BREAKING: Panetta opens combat roles to women

AP: Senior defense officials say Pentagon chief Leon Panetta is removing the US military’s ban on women serving in combat. The move opens hundreds of thousands of front-line positions and potentially elite commando jobs.

The groundbreaking move overturns a 1994 rule banning women from being assigned to smaller combat ground units. Military services have until January 2016 to seek special exceptions if they believe any positions must remain closed to women.

U.S. to strengthen presence in the Pacific, Panetta says

From Stars and Stripes:

Identifying himself as a son of the U.S. Pacific coast, Defense Secretary Leon Panetta promised there would be a stronger American military presence in the Pacific, and in Southeast Asia in particular, in the years to come.

Panetta, on his first trip to the Asia-Pacific region since taking office, met Sunday with Indonesian Defense Minister Purnomo Yusgiantoro to discuss growing bilateral military relations and broader issues facing Southeast Asia. Chief among those issues: China’s growing assertiveness in an area it considers its own backyard.

“I’ve made it very clear… that the United States remains a Pacific power, that we will continue to strengthen our presence in this part of the world and that we will remain a force for peace and prosperity in this region,” Panetta said.

Panetta said the United States would push for free commerce and open access in the sea and in the air. The comments were seemingly aimed at China’s recent territorial claims – disputed by various Southeast Asian countries – to the South China Sea.

The U.S. supports the ongoing development of a maritime code of conduct for the South China Sea being drawn up by Southeast Asian nations and China, Panetta said, as a tool for avoiding conflict there.

Despite some pugnacious initial talk, he said, China’s reaction to recent U.S. arms sales to Taiwan has been commendably measured – something that augers well for improved U.S.-China relations.

Asian allies have expressed concerns that looming Pentagon budget cuts would result in force reductions and a decreased scope of American power in Asia, Panetta said. But the region is too important to U.S. security to downgrade, he said.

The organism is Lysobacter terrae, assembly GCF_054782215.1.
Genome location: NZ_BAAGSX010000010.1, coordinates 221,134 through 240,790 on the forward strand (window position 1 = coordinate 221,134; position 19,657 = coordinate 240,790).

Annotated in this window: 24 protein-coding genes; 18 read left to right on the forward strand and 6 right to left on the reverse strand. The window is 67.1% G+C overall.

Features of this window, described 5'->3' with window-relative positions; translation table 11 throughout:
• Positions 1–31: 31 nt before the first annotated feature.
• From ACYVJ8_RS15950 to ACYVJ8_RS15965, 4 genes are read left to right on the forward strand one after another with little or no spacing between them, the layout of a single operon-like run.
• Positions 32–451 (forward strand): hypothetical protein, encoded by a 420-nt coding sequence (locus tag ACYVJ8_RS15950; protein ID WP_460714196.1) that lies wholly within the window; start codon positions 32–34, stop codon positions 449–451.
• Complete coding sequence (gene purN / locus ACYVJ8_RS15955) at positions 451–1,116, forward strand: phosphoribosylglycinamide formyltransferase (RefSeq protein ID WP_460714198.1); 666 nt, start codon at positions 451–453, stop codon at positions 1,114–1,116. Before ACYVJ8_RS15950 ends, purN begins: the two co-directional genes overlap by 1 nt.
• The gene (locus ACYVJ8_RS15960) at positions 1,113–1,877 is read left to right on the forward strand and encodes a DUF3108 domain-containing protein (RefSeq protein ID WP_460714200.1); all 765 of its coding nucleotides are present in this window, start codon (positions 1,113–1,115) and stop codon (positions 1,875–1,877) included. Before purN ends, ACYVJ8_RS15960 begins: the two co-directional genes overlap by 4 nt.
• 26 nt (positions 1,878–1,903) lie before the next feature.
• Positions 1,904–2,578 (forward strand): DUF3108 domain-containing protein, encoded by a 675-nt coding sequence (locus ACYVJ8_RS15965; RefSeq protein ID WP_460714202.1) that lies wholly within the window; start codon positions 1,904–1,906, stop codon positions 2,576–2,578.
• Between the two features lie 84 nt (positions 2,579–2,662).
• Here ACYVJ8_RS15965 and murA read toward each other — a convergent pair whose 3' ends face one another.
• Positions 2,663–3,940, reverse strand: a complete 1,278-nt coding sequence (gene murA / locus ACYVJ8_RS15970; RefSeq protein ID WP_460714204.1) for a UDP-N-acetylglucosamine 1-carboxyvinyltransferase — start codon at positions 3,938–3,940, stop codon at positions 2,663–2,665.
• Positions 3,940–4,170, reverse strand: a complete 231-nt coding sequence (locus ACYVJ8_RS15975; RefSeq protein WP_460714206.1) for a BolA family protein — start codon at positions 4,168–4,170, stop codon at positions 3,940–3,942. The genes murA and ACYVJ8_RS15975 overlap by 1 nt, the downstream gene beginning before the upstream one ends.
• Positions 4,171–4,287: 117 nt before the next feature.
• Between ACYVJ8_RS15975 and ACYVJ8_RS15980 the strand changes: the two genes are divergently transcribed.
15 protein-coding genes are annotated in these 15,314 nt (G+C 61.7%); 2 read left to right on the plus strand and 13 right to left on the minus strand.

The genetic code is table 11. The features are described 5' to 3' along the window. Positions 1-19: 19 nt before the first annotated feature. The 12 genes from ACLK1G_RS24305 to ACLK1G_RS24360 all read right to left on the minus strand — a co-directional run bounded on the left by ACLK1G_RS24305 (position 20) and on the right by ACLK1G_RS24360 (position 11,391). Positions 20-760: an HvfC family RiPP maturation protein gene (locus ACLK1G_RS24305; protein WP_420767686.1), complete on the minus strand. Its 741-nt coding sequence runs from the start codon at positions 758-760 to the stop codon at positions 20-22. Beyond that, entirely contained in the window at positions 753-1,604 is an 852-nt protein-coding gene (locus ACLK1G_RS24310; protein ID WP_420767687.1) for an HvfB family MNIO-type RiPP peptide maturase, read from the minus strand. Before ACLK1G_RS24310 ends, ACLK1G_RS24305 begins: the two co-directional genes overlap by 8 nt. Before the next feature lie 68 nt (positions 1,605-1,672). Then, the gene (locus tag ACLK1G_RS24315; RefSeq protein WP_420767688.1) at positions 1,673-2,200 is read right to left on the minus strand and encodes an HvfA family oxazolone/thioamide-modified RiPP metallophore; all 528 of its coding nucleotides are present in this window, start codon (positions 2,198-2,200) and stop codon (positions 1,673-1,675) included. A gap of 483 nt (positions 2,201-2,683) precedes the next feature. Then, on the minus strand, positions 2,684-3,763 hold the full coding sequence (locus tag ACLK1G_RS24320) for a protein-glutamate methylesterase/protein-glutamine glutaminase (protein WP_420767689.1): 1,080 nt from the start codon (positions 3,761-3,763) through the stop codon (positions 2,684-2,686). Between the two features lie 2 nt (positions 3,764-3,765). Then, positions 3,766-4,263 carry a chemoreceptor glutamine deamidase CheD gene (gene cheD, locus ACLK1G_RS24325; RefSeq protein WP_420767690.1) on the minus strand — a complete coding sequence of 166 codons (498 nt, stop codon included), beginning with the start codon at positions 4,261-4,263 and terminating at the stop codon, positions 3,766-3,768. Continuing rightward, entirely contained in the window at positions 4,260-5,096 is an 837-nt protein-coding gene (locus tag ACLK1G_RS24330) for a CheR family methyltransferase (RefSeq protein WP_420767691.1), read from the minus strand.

Panetta met late Sunday with defense ministers from 10 nations at a meeting of the Association of the Southeast Asian Nations, or ASEAN, to discuss regional issues including disaster relief, nuclear nonproliferation and freedom of navigation on the seas.

“I’ve made clear that even with the budget constraints that we are facing in the United States… that there is no question in discussions within the Pentagon and discussions with the White House that the Pacific will be a priority for the United States of America,” he said.

Panetta was scheduled to meet early Monday with Indonesian President Susilo Bambeng Yudhoyono before flying to Japan. There, meetings with defense officials are expected to be dominated by the realignment of American military bases on Okinawa.

One key, Panetta said, is for the Japanese government to show that progress is being made on an environmental assessment of a controversial plan to move the Marine Corps Air Station Futenma to a nearby location built on landfill in the ocean. Locals have vigorously opposed the plan, part of a larger regional base realignment worked out between Japan and the United States in 2006.

But Panetta said the U.S. military is still strongly behind the 2006 plan.

“I will make clear to them that we continue to support our commitment with Japan with regards to Futenma and with regard to Okinawa,” he said. “My goal will be to ensure that steps are being taken to try to fulfill that commitment.”

Defense Ministerial Day 2 Roundup

Defense Ministers got an early start this morning at NATO HQ with lots of things to discuss on the second and final day of the Defense Ministerial. 

First, the Defense Chiefs met in KFOR format, meaning there were represenatives from the 23 Allies and 7 Partners that contribute the 6,148 troops to the mission in Kosovo present. The Defence Ministers reviewed the implications of the security situation on NATO troop levels in Kosovo and reiterated that NATO’s goal is to keep moving towards a smaller and more flexible troop presence when circumstances allow and when the time is right. 

Before the meeting started, NATO Secretary General Anders Fogh Rasmussen noted that “KFOR has done an excellent job in maintaining a safe and secure environment for all people in Kosovo. And it will continue to fully implement its mandate”,  and that over the last several months, “the security situation on the ground has improved” and the people of Kosovo now enjoy a ”greater freedom of movement.”

Next, Defense Chiefs met in ISAF Format; all 28 Allies and 22 contributing Partners. Ministers reflected both on progress and on remaining challenges in the country, and chief among these challenges are insider attacks. Ministers endorsed a broad political framework for a new training, advising and assisting mission in Afghanistan post-2014, which is the first political step that will guide NATO’s military authorities as they take the planning process forwards for this new mission.

After a working lunch break, Secretary Panetta held a meeting with Afghanistan’s new Minister of Defense, General Bismillah Mohammadi, to discuss a number of issues pertaining to the ISAF Mission and U.S.-Afghan bilateral relations.